Martin Luther King, Jr. once famously said, “I have a dream that my four little children will one day live in a nation where they will not be judged by the color of their skin but by the content of their character,” and the question of character is also central to this story. James Alcorn’s version of the events of October 1875 appeared in contemporary newspaper articles he wrote and disseminated widely throughout the country. Brown, of course, was not able to present his alternative version at the time but in 1880, in 40 pages of sworn testimony before the aforementioned Senate investigative committee of United States Senators seeking to understand the mass exodus of freed-people from the South after the failure of Reconstruction, he carefully explained his experience of the background and unfolding of the Friars Point coup. Because their versions were so widely divergent, the question of the veracity of the antagonists in the Friars Point coup is as historically significant as the events themselves. Throughout the chameleonic political career of James Alcorn, his unbounded opportunism was noted by all, so his unsubstantiated charges of Brown’s corruption are especially problematic. One example of Alcorn’s duplicity was recorded in a letter sent to his wife in the middle of the war, when the official Confederate policy was to outlaw the growing and selling of cotton, in hopes that such a “cotton embargo” would induce European powers to support the Confederacy. “I have been very busy, hiding and selling my cotton,” Alcorn cheerily wrote about his treasonous activity. “If I escape the burners I will be able to realize $20,000 or more. I am busy I assure you and am making my time count. I got back from Helena last night, took in two days fifteen bales and sold them for $3200.00 over two hundred dollars per bale, I am now selling at 40 cents per pound; in addition to the money I have on hand. . . . I wish, however, to fill my pocket—and should the war continue, we will spend our summer in New York—and leave them to fight who made the war. . . . If I live, and the sky should again clear up, and the political sea become calm, I can in five years make a larger fortune than ever.” (Quoted in Lillian Pereyra, James Alcorn: Persistent Whig, p. 63.) On the other hand, white lawyer George Maynard, an active participant in the coup itself, recalled later that “most of us knew in Friars Point, that John Brown did not start the riot and was really opposed to it.” Another white observer, Wilber Gibson, similarly concluded, “Now John Brown was not a bad Negro, as I saw some of his checks to his bondsmen twenty years after he had made his escape across the river and out West where he had been successful. I doubt very seriously his getting [embezzled funds].” And in his subsequent work with the Kansas Freedman’s Relief Association, his co-laborers referred to him glowingly as “our very able and efficient superintendent” and he was eulogized at his death as the “Fred Douglas” type. But none of Brown’s story appears in the historical record, and the referring to the events as a “riot” instead of what it was—a coup, wherein armed criminals violently overthrow a duly elected government—skews a correct understanding of the events themselves, the main protagonists involved, and the importance of the larger story. John Milton Brown, it turns out, should be held up as an exemplar of public service, not a forgotten footnote in Coahoma County history! Note: Portions of this article previously appeared in Clarksdale Press Register's Coahoma Living, Fall, 2020
Dr. Bill Sutton is a retired US history teacher from University High School, a University of Illinois-affiliated school for academically talented students in Urbana, IL. For the 26 years before his wife Jane and he retired, and bought a house in Clarksdale in 2018, they had been leading week-long Habitat for Humanity work-weeks for groups from their Illinois congregation and from Bill’s high school, to volunteer in the Delta. As a direct result of those work-weeks, 29 young people from Illinois have spent at least a year volunteering with Habitat or local schools in the Delta and 6 of them have relocated permanently. In 2018, he became the affiliate coordinator for Clarksdale Area Habitat for Humanity (CAHFH) and continued in that role when CAHFH became Clarksdale Area Fuller Center for Housing (CAFCH) in September of 2020. Though he stepped down from that position at the end of 2021, he still serves on CAFCH’s Board of Directors. He also loves the Mighty Quapaws and all that they represent!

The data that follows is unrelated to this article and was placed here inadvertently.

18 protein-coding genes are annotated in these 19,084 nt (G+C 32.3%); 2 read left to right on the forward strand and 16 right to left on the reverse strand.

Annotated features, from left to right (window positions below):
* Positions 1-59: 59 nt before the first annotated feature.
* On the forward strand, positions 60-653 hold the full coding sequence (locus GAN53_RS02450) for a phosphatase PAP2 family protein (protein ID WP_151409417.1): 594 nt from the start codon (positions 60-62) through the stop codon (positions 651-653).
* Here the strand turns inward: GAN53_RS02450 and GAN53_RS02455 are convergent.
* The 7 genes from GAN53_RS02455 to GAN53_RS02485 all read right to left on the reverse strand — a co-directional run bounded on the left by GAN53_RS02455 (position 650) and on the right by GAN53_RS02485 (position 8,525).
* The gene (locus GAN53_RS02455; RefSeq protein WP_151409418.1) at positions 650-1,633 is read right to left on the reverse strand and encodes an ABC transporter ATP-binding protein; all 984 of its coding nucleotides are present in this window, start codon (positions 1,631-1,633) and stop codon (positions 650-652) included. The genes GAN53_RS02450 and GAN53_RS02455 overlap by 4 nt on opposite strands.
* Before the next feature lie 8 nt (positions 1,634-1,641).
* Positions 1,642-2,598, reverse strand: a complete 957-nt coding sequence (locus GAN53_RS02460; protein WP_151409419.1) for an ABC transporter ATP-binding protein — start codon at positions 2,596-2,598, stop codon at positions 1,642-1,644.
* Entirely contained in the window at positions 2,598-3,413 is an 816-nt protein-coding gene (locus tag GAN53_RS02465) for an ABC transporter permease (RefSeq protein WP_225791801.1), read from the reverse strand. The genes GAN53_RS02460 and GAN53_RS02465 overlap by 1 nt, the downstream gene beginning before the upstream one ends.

Quapaw Canoe Company ~ Spring 2022 Jump on board any of these offerings, or contact us to arrange your own custom-guided adventure on the biggest river in North America! Feb 14 Valentine’s Day Full Snowy Moon Moon 99% full Love your River — For river lovers, and lovers of all types! Meet: 2pm Quapaw Clarksdale Back: 9pm Advance Reservations required. Contact email@example.com or 662-902-7841 $145 each Feb 15 Full Snowy Moon This is the actual night of the Full Moon Meet: 2pm Quapaw Clarksdale Back: 9pm Advance Reservations required. Contact firstname.lastname@example.org or 662-902-7841 $145 each Feb 21-25 Chickasaw Bluffs Artist's & Naturalist's Retreat 5 Days with Driftwood Johnnie & “Mississippi” Matthew Burdine, down the length of the Chickasaw Bluffs, the most spectacular geologic phenomena on the Lower Mississippi River, with multi-day camps on or near the bluffs for best exploration and artistic inspiration. Osceola, AR, to Memphis, TN. 63 Miles downstream on the biggest and most beautiful river in North America with two of its most legendary artist-guides! Mar 5 Community Canoe - Mississippi River Our way of giving back to the communities along the Lower Mississippi River, and help nurture the future stewards of mother earth, our children! Made possible by the Lower Mississippi River Foundation. $50 each. Free for kids under 18, and half price for educators. Mar 18 Full Worm Moon Meet: 3pm Quapaw Clarksdale Back: 10pm Advance Reservations required. $145 each Mar 21-25 Barrier Islands Artist's & Naturalist's Retreat 5-day paddle along the Gulf Islands National Seashore, route to be decided, but will probably include Cat Island, Ship Island, and Horn Island. April 9 Community Canoe - Mississippi River Our way of giving back to the communities along the Lower Mississippi River, and help nurture the future stewards of mother earth, our children! Made possible by the Lower Mississippi River Foundation. $50 each. Free for kids under 18, and half price for educators. April 11-15 Mississippi River Artist's Spiritual Retreat 5 Day fast and creative exploration on remote river island — for personal healing, and reconnection to nature and our deepest artistic selves. May 7 Community Canoe - Mississippi River Our way of giving back to the communities along the Lower Mississippi River, and help nurture the future stewards of mother earth, our children! Made possible by the Lower Mississippi River Foundation. $50 each. Free for kids under 18, and half price for educators. May 9-13 Mississippi River Artist's & Naturalist's Retreat 5-day camp paradise of wildlife and beauty, on remote river island, for artists and naturalists. Bring your personals, we'll do all the cooking, and take care of camp! June 6-9 Mississippi River Summer Camp — Girls 4-day summer for the youth of the Lower Mississippi River. Leadership and survival skills through traditional camp, including canoeing, swimming, cooking, shelter-making, water gathering, star-gazing and navigation skills. Made possible by the Lower Mississippi River Foundation. June 13-16 Mississippi River Summer Camp -- Boys 4-day summer for the youth of the Lower Mississippi River. Leadership and survival skills through traditional camp, including canoeing, swimming, cooking, shelter-making, water gathering, star-gazing and navigation skills. Made possible by the Lower Mississippi River Foundation.